May 12, 2021
  • 6:00 am The pattern of growth and translocation of photosynthate in a tundra moss, Polytrichum alpinum
  • 5:59 am Aspects of the biology of Antarctomysis maxima (Crustacea: Mysidacea)
  • 5:58 am Belemnite battlefields
  • 5:54 am Middle Jurassic air fall tuff in the sedimentary Latady Formation, eastern Ellsworth Land
  • 5:53 am Concentration, molecular weight distribution and neutral sugar composition of DOC in maritime Antarctic lakes of differing trophic status

While urging the parties to maintain the recent de-escalation in fighting in war-battered Hudaydah that has provided a desperately needed respite to hundreds of thousands of civilians who remain in the Red Sea port city, the two senior UN officials said they were deeply concerned for the safety and protection of civilians and civilian infrastructure.Conflict in Yemen – already one of the poorest countries in the world before the crisis – escalated in March 2015, when an Saudi-led international coalition intervened militarily at the request of the Yemeni presidency, against a widespread Houthi rebel insurgency.“Hostilities over the last several weeks in Hudaydah have taken a steep toll, including on health facilities directly damaged in crossfire or occupied by armed groups,” said Henrietta Fore, UNICEF Executive Director, and Mark Lowcock, the UN Emergency Relief Coordinator, in a joint statement.They were especially worried about Al Thawrah Hospital, which is the only facility in the city equipped to provide a full range of secondary and tertiary care, and therefore critical for millions of people in Hudaydah Governorate. More than 81,000 children were treated at the hospital in 2017, while over 45,000 have received treatment there so far this year. The hospital’s services include a malnutrition treatment facility, two intensive care units that are providing intensive emergency care including for newborn babies, and a cholera treatment centre that has treated 1,615 patients since August 2018.“Since the lull in hostilities, Al Thawrah hospital has remained functional and accessible. However, front lines remain very close by, meaning any resumption of hostilities could quickly render the facility unusable,” said the officials.They noted that Al Thawrah had been damaged several times during fighting before the lull. And while other hospitals continue to operate in Hudaydah, none offer the level of care and services provided by Al Thawrah. Its continued operation is vital for the city and its surroundings.“We remind all parties to the conflict of their obligation to abide by the fundamental rules of distinction and proportionality and to take constant care – at all times – to spare civilians and civilian infrastructure, including Al Thawrah Hospital and all other health facilities,” they said.Ms. Fore and Mr. Lowcock called on the parties not to occupy or otherwise use civilian sites – including Al Thawrah – for military purposes, and stressed that the conflict parties should also guarantee that patients, their family members and medical staff have safe passage to and from the hospital at all times.They stressed: “A durable cessation of hostilities – part of a package of five measures – would be a welcome first step. Full implementation of all five measures – a cessation of hostilities, protection of the supply of food and essential goods, support for the economy, increased funding for the response, and engagement by the parties with the Special Envoy [for Yemen] to end the conflict – is essential to prevent potential catastrophe.” read more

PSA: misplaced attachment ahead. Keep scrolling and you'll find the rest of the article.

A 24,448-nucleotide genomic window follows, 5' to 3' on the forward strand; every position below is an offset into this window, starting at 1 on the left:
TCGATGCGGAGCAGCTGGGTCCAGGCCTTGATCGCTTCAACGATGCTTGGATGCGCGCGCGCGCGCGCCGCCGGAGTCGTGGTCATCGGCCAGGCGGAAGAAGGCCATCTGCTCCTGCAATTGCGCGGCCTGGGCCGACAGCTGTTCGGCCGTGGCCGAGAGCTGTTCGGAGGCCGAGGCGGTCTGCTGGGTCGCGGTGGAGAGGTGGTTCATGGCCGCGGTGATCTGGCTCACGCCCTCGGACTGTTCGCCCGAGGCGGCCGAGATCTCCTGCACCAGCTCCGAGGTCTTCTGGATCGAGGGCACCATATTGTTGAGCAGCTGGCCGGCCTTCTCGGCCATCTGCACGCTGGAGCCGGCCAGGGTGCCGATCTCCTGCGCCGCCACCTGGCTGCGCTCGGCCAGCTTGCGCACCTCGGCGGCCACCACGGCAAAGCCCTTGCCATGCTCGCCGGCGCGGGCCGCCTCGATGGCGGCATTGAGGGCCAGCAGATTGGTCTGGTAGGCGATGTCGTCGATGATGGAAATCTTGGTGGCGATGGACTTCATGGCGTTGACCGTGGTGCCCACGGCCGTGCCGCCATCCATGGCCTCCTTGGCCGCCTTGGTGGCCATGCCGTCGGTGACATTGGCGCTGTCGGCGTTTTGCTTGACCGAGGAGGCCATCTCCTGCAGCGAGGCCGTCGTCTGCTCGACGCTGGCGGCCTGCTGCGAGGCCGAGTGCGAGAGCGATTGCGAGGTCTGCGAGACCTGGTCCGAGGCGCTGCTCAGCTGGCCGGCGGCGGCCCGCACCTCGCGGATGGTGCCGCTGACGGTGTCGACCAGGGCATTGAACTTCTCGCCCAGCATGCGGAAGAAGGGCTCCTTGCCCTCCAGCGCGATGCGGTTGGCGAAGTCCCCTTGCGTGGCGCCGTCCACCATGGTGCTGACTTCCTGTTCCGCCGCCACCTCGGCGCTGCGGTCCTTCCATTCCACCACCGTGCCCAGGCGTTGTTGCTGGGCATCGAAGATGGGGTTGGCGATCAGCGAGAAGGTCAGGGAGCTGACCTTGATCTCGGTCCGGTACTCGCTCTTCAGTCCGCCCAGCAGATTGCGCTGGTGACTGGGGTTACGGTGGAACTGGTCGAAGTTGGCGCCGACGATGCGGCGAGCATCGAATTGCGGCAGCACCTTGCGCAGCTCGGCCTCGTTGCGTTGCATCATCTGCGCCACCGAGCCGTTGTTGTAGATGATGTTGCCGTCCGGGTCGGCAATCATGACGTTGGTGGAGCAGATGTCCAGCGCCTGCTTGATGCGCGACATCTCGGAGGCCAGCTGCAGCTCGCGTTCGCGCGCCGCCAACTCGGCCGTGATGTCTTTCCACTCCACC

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Cleese added: “I was very lucky to be working at the BBC when decisions were taken by people who had actually made programmes. Want the best of The Telegraph direct to your email and WhatsApp? Sign up to our free twice-daily  Front Page newsletter and new  audio briefings. Father Ted came in second “I’m proud we are up there with Porridge and Only Fools and Ab Fab and Blackadder and The Office and Reggie Perrin and The Thick of It.”Channel 4 sitcom Father Ted, penned by Arthur Mathews and Graham Linehan, came second in the list, with I’m Alan Partridge in third, and Blackadder fourth.Highly-rated comedies Only Fools And Horses and The Office came in sixth and 12th respectively. The list was voted for by 42 comedy expert including writers Mathews, Linehan and Richard Curtis, as well Barry Cryer and Alison Graham.Graham said: “When we find a comedy that does make us laugh, that brings a quick hit of joy into our lives, and we treasure it for ever.”In our memories, great comedies are pearls that become more burnished and beautiful through the years. Absence really does make the heart grow fonder.”Do you agree with the Radio Times List? Which British comedies do you rate? To join the conversation log in to your Telegraph account or register for free, here. Fawlty Towers has been named as the greatest British sitcom of all time, as its creators attribute its success to an era where BBC commissioning “decisions were taken by people who had actually made programmes”. The sitcom, which starred John Cleese, topped a Radio Times list of the 20 best British sitcoms despite running for only 12 episodes.It beat other series including Father Ted, Blackadder, I’m Alan Partridge and Only Fools And Horses, winning a special place in viewers’ hearts for its combination of “farce” and “precision”, experts said.Fawlty Towers, a BBC series, ran for just two series of six episodes each in the 1970s.Speaking to the Radio Times, the show’s co-writer and star Connie Booth said: “Fawlty Towers succeeds, I think, because it allows infantile rage and aggression a field day in a buttoned down, well-mannered English society.”It’s unique in being a farce, with all the plot surprises and precision that the style requires. And it doesn’t hurt that the star of the show is a six-foot-five comic genius. If he was shorter I can’t imagine how it would have worked.” Father Ted came in second read more